ESR and C-reactive protein might be elevated in some patients and many patients have a low white blood count. Moreover, 25-31% of patients have atypical peripheral blood lymphocytes. However, these investigations were normal in the case under discussion. Fine-needle aspiration cytology alone has a limited role in establishing the diagnosis of KFD with the overall diagnostic accuracy estimated 56%.  Diagnosis is based on histopathalogical findings of a lymph node biopsy. Morphologically, it is characterized by irregular paracortical areas of coagulative necrosis with abundant karyorrhectic debris, which can distort the nodal architecture and a large number of different types of histiocytes at the margin of the necrotic areas. The karyorrhectic foci are formed by different cellular types, predominantly histiocytes and plasmacytoid monocytes but also immunoblasts and small and large lymphocytes. Neutrophils are characteristically absent and plasma cells are scarce if present. The immunophenotype of KFD is primarily composed of mature CD8 positive and CD4 positive T lymphocytes. High rate of apoptosis is also seen among lymphocytes and histiocytes. The histiocytes express histiocyte associated antigens such as lysozyme, myeloperoxidase (MPO) and CD68 which can be detected by IHC. Plasmacytoid monocytes are also positive for CD68 but not for MPO. 
Clinically KFD may mimic SLE or lymphoma (especially T-cell non-Hodgkin's lymphoma) as both these diseases can present with lymphadenopathy and fever and the skin lesions of KFD patients can resemble those seen SLE. ,,, Careful histophathologic examination can help to distinguish KFD from other diseases. Histological feature that helps in the differentiation of KFD from the lymphadenopathy of SLE is almost total absence of plasma cells in the involved nodal tissue. Moreover, appropriate serologic tests should be done to exclude SLE. Features that distinguish KFD from malignant lymphoma include incomplete architectural effacement with patent sinuses, presence of numerous reactive histiocytes, relatively low mitotic rates and absence of Reed-Sternbeg cells.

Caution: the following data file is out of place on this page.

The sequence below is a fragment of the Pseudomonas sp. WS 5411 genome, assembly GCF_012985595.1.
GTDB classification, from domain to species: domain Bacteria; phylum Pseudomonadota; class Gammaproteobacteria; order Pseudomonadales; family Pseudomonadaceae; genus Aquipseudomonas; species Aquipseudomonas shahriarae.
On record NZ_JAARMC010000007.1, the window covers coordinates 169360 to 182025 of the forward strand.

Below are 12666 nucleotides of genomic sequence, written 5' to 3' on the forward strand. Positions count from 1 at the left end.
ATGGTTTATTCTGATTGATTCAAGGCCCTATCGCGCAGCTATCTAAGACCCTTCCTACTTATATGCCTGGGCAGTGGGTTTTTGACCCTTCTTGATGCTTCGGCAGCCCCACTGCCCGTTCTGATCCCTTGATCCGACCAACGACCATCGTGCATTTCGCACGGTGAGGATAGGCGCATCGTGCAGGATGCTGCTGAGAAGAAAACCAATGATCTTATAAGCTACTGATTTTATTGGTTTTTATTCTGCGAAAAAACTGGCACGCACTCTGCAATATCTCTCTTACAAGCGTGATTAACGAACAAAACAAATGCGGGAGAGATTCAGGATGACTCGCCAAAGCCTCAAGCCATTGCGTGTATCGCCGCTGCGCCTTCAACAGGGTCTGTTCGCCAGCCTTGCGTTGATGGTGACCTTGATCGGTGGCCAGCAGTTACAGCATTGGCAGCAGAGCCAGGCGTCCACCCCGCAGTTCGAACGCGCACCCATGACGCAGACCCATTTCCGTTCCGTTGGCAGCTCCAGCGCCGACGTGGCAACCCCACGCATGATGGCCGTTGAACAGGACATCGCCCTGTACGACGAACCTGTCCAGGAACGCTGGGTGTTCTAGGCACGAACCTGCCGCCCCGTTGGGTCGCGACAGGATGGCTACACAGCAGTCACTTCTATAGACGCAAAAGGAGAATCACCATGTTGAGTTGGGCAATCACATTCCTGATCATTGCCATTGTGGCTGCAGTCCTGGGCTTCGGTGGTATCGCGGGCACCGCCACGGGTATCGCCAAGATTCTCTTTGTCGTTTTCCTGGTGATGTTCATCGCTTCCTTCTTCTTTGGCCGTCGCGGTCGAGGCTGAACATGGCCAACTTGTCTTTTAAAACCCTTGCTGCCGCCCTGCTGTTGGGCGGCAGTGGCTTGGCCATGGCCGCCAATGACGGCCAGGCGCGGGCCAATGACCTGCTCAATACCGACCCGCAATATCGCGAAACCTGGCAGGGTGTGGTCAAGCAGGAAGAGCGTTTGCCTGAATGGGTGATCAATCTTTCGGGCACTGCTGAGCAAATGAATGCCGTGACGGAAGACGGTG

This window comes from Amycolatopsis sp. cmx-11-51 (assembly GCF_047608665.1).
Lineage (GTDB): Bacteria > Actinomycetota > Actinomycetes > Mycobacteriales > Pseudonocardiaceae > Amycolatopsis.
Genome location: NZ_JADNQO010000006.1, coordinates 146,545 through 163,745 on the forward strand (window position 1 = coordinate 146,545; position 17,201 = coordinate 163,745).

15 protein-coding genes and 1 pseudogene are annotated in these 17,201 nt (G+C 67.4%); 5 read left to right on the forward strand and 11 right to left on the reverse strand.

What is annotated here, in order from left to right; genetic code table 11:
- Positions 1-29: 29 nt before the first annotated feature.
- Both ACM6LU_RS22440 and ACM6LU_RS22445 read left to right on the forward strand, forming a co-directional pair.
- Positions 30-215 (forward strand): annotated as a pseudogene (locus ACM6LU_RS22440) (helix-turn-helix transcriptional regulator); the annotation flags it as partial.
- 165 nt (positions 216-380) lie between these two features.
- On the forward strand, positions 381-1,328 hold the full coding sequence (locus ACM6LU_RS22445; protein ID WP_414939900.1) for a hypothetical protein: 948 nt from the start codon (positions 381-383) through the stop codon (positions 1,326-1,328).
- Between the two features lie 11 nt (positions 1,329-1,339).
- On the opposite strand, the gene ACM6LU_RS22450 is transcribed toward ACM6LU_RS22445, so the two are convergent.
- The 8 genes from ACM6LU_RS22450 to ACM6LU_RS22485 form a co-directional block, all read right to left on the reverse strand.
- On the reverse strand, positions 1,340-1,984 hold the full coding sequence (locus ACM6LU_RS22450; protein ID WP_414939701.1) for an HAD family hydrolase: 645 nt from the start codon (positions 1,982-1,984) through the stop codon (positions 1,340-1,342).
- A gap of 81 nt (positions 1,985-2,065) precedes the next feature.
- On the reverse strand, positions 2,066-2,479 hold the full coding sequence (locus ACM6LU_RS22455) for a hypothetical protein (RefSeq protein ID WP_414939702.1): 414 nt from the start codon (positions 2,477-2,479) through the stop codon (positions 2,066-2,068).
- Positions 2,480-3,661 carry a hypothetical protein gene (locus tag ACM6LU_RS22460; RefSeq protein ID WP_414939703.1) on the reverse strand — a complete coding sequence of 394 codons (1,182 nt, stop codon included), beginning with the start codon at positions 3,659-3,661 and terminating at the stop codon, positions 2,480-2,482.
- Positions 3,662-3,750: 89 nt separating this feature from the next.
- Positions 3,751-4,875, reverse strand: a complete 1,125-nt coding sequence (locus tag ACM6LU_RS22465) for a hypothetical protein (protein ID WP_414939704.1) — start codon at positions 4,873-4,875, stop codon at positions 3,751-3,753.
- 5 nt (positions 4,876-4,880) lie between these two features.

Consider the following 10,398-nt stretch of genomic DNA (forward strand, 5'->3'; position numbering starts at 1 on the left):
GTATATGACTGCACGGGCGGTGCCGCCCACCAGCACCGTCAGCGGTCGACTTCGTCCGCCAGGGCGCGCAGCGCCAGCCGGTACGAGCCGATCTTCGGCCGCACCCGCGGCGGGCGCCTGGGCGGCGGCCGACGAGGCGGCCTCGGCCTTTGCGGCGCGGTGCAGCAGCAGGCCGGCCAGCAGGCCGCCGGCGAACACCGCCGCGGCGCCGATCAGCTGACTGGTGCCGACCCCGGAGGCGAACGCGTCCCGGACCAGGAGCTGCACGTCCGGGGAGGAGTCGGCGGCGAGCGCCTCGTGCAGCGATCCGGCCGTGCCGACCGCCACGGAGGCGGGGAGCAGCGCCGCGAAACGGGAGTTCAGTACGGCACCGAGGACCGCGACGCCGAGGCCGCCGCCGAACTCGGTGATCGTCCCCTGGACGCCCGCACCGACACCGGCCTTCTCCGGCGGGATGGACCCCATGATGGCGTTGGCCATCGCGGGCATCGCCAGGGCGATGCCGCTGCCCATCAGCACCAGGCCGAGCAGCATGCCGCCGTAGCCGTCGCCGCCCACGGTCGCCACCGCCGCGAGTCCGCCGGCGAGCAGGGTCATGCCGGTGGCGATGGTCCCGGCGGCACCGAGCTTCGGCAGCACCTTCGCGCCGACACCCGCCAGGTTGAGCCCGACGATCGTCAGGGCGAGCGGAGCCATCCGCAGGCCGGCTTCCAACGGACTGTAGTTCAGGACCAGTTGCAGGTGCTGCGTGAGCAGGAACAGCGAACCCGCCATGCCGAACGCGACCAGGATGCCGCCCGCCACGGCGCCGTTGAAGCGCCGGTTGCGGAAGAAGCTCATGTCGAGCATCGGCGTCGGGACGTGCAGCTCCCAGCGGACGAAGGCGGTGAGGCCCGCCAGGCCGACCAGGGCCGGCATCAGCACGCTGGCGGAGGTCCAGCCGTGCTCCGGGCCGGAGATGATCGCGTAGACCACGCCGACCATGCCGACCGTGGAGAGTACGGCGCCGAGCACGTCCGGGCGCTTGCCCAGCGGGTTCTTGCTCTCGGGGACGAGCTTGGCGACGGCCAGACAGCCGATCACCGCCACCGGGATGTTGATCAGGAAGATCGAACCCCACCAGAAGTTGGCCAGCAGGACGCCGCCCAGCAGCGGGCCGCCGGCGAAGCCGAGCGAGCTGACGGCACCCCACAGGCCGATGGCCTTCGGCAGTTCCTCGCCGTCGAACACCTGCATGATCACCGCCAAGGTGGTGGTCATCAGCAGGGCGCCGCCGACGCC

No specific treatment is available for KFD. Treatment is generally supportive. Non-steroidal anti-inflammatory drugs may be used to alleviate lymph node tenderness and fever. The use of corticosteroids has been recommended in severe form of the disease.  Intravenous immunoglobulin has also been tried with some success.  The disease usually runs a benign course and self-limiting, resolving usually in several weeks to months. Recurrence rates of 3% to 4% have been reported. ,
The authors would like to conclude with the message that though KFD is a rare disease, this disorder must be considered among the differential diagnosis when a young child presents with fever and cervical lymphadenopathy. Clinically KFD may mimic tuberculosis, lymphoma or SLE. Therefore, a careful histopathological examination is necessary for the diagnosis. Early recognition of the disease is of crucial importance in minimizing unnecessary investigations and cytotoxic treatments.
| Acknowledgements|| |
The authors gratefully acknowledge the support of the whole Department of Radiation Oncology, Acharya Tulsi Regional Cancer Treatment and Research Institute, Bikaner, Rajasthan, India.
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[Figure 1], [Figure 2], [Figure 3]